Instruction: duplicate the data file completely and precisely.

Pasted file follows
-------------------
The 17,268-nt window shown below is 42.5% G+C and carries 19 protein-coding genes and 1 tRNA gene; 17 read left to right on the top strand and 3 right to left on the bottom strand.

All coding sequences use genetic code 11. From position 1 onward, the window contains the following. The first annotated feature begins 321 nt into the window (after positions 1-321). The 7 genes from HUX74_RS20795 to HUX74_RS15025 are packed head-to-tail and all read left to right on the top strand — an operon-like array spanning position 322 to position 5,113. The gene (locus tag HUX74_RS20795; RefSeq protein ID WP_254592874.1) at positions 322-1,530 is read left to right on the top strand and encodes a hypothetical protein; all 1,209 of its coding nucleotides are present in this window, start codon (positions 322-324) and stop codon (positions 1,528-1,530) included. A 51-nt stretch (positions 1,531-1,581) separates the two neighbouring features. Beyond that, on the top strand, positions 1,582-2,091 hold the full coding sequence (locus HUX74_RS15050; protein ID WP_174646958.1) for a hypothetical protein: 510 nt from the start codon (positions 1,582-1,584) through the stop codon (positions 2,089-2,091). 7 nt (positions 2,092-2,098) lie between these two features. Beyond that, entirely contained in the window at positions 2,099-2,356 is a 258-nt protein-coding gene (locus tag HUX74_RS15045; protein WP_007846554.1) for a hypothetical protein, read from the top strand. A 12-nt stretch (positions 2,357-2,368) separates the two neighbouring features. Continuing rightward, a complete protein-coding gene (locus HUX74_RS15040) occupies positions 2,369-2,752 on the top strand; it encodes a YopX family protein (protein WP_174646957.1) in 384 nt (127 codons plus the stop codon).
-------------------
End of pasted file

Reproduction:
The 17,268-nt window shown below is 42.5% G+C and carries 19 protein-coding genes and 1 tRNA gene; 17 read left to right on the top strand and 3 right to left on the bottom strand.

All coding sequences use genetic code 11. From position 1 onward, the window contains the following. The first annotated feature begins 321 nt into the window (after positions 1-321). The 7 genes from HUX74_RS20795 to HUX74_RS15025 are packed head-to-tail and all read left to right on the top strand — an operon-like array spanning position 322 to position 5,113. The gene (locus tag HUX74_RS20795; RefSeq protein ID WP_254592874.1) at positions 322-1,530 is read left to right on the top strand and encodes a hypothetical protein; all 1,209 of its coding nucleotides are present in this window, start codon (positions 322-324) and stop codon (positions 1,528-1,530) included. A 51-nt stretch (positions 1,531-1,581) separates the two neighbouring features. Beyond that, on the top strand, positions 1,582-2,091 hold the full coding sequence (locus HUX74_RS15050; protein ID WP_174646958.1) for a hypothetical protein: 510 nt from the start codon (positions 1,582-1,584) through the stop codon (positions 2,089-2,091). 7 nt (positions 2,092-2,098) lie between these two features. Beyond that, entirely contained in the window at positions 2,099-2,356 is a 258-nt protein-coding gene (locus tag HUX74_RS15045; protein WP_007846554.1) for a hypothetical protein, read from the top strand. A 12-nt stretch (positions 2,357-2,368) separates the two neighbouring features. Continuing rightward, a complete protein-coding gene (locus HUX74_RS15040) occupies positions 2,369-2,752 on the top strand; it encodes a YopX family protein (protein WP_174646957.1) in 384 nt (127 codons plus the stop codon).